By Fr. Provincial Tim Zak, SDB
(New Rochelle, NY – June 16) – Fr. Marcin Kaznowski, SDB, the provincial of the Krakow Province (PLS), visited the SUE province from Tuesday, June 7 to Friday, June 17. The primary purpose of his coming to USA is to visit Salesians from the PLS province serving in the SUE province: Fr. Krzysztof Cepil, Fr. Tomasz Grzegorzewski, Fr. Zbigniew Majcher, and Fr. Andrzej Papiezs. He spent a few days with the Salesians in Chicago, IL; Cherry Hill, NJ; and Woodbridge, NJ. For much of the visit, he will stay in the provincial house, and from there go to Port Chester, Salesian Missions, and other Salesian communities. While in New Rochelle, Fr. Marcin talked about the Salesians from the PLS province working in Ukraine and how the Salesian works in Poland have adapted because of the war in Ukraine.
Fr. Marcin noted there are five Salesian communities in Ukraine which belong to the PLS province: two communities close to Lviv, two communities close to Kyiv, and one close to Odessa. This is in addition to the Salesian works of the Ukrainian vice-province. At the beginning of the war, like the rest of the world, the Salesians in Ukraine and Poland felt shock, fear, and confusion. When the war broke out, the SDBs in Ukraine were together for a day of recollection. Fr. Marcin was able to have an online meeting with them, admiring their dedication when they all decided to stay in Ukraine, without knowing what would lie ahead.
The response of the Salesians from the Krakow province after the war began can be grouped around three efforts. There has been concerted effort from the beginning to provide immediate humanitarian aid to those in the Salesian presences in Ukraine and their neighborhoods. This meant transporting food, clothing, medical supplies, generators, etc. to the Salesian centers, which became hubs for distribution to families and other nearby centers. Some of the larger spaces, like the churches, have become warehouses, storing supplies until they can get into the hands of those in need. A second response has been to continue the education for the students in the Salesian schools. This meant getting the students and teachers computers and other school supplies so they could have distance learning. Some students and teachers moved out of the country but were able to stay connected to classes because of this effort. Classes are almost finished for the year, and there will be a shift to summer camps. The third response has been to receive refugees in Poland. Most people fleeing the war in Ukraine are women and children. For the most part, they have been welcomed in family homes, as well as religious communities, parishes, or other social service centers, not in refugee camps. The Salesian provincial center currently has 16 guests living with them. This third response means providing food, clothes, counseling, job training and placement, childcare, recreation, etc.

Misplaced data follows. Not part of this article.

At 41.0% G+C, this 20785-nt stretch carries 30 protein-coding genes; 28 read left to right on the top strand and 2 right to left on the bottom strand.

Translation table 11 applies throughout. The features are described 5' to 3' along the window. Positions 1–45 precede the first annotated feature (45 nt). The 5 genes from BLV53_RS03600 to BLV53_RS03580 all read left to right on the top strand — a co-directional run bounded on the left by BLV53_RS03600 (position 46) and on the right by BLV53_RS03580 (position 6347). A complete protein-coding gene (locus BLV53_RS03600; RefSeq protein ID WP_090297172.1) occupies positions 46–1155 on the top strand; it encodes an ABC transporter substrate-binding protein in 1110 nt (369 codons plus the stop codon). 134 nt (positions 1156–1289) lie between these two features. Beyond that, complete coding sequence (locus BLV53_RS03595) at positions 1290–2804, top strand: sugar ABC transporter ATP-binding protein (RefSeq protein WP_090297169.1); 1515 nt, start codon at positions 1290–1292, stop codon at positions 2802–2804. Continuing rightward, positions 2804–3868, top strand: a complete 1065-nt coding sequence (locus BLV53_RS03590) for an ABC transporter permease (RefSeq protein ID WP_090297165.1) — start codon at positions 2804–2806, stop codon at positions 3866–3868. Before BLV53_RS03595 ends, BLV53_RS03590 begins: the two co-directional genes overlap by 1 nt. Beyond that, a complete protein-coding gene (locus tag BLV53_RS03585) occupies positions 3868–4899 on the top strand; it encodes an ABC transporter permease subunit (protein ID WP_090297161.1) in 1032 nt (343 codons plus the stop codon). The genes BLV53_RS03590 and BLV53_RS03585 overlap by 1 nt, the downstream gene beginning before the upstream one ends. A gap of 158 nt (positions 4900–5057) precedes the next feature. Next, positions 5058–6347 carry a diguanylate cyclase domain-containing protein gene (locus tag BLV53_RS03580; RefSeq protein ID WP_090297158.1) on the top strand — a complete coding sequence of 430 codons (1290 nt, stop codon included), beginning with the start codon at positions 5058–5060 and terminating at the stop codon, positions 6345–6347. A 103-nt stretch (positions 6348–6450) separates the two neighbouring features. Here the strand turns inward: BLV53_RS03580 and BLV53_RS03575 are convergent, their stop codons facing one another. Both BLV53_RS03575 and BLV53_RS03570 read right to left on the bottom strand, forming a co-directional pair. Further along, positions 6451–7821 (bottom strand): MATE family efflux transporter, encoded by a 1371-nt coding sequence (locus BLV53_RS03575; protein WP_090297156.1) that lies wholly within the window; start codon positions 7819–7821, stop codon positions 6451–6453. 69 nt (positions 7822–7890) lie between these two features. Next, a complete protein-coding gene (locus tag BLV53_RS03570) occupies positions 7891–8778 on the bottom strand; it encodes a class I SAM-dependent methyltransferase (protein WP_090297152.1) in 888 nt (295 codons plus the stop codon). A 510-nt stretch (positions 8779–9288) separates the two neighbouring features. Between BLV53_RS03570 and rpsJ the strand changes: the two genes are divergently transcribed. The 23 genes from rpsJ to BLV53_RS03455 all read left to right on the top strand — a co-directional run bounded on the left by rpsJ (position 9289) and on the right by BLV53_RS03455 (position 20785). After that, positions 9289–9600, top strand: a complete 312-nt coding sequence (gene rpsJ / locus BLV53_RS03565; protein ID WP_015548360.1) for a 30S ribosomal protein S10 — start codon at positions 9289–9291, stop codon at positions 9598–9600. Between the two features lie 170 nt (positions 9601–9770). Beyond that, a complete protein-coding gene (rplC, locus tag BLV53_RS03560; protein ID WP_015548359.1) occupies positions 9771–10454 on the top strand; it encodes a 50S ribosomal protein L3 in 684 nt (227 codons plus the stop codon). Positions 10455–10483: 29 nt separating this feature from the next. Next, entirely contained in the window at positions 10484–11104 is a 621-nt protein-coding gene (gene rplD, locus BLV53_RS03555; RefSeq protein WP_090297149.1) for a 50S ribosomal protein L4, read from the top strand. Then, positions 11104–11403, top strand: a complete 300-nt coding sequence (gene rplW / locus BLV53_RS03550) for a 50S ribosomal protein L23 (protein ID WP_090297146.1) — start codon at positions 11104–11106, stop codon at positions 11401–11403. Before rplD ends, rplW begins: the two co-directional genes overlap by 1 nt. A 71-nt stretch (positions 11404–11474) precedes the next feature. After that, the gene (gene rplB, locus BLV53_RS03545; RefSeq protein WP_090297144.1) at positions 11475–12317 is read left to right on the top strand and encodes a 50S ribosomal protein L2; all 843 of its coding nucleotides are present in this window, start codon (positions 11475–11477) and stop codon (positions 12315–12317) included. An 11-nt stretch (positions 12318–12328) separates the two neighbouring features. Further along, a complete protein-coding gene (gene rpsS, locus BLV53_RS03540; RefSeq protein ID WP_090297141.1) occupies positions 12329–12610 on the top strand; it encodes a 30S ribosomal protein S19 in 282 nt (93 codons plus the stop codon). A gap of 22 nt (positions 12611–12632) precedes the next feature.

Fr. Marcin related that for the first few weeks of the war, there was some confusion about how to respond, how to fund the services, and how to and with whom to communicate. The Salesian mission office of Warsaw has been tasked with coordinating the distribution of most of the funds. He recognizes that there has been a tremendous outpouring of generosity from the Salesian world, including Canada and the USA, to support the response of the Salesians. The Polish government has been able to help with some funds, but this will stop in July.
As the war drags on, some of the strong emotion has subsided and, in some ways, people in western Ukraine and Poland have adjusted to a new life. Some refugees have returned to Ukraine, especially if they lived in the western part of the country. The larger urban areas in Poland are at capacity for providing social services, and new arrivals are being taken to smaller cities and towns. Some living in Poland have found work, although Fr. Marcin admits it is not easy for the women from Ukraine to find work that supports their family. There are an estimated 300,000 school-age children from Ukraine who have settled in Poland. They are being given classes in Polish language, so they can better integrate into the school system in September. The seven schools in the Krakow province are preparing for this inclusion of the students from Ukraine. Although no one knows for sure, this crisis could last for a long time.
For the most part, Fr. Marcin is able to maintain regular communication with the Salesians in Ukraine through the internet. A few weeks ago, he met in person with the Salesians near Lviv. They continue their dedicated, self- sacrificing service. More than 20 tons of humanitarian assistance has been sent just from PLS, helping families who are faced with high prices and scarcity of items. Fr. Marcin comments that each person’s story is unique in this tragedy. Some cross into Poland because their homes have been destroyed, others are returning to Ukraine to keep the family together. In the midst of the sorrow, goodness shines through, in the attitude of welcome from so many people, in the Salesians playing with the children in the provincial house, in the generosity of people from around the world.
To learn more about the response of the Salesians during this time of war, see the short videos on Salesian Missions' YouTube.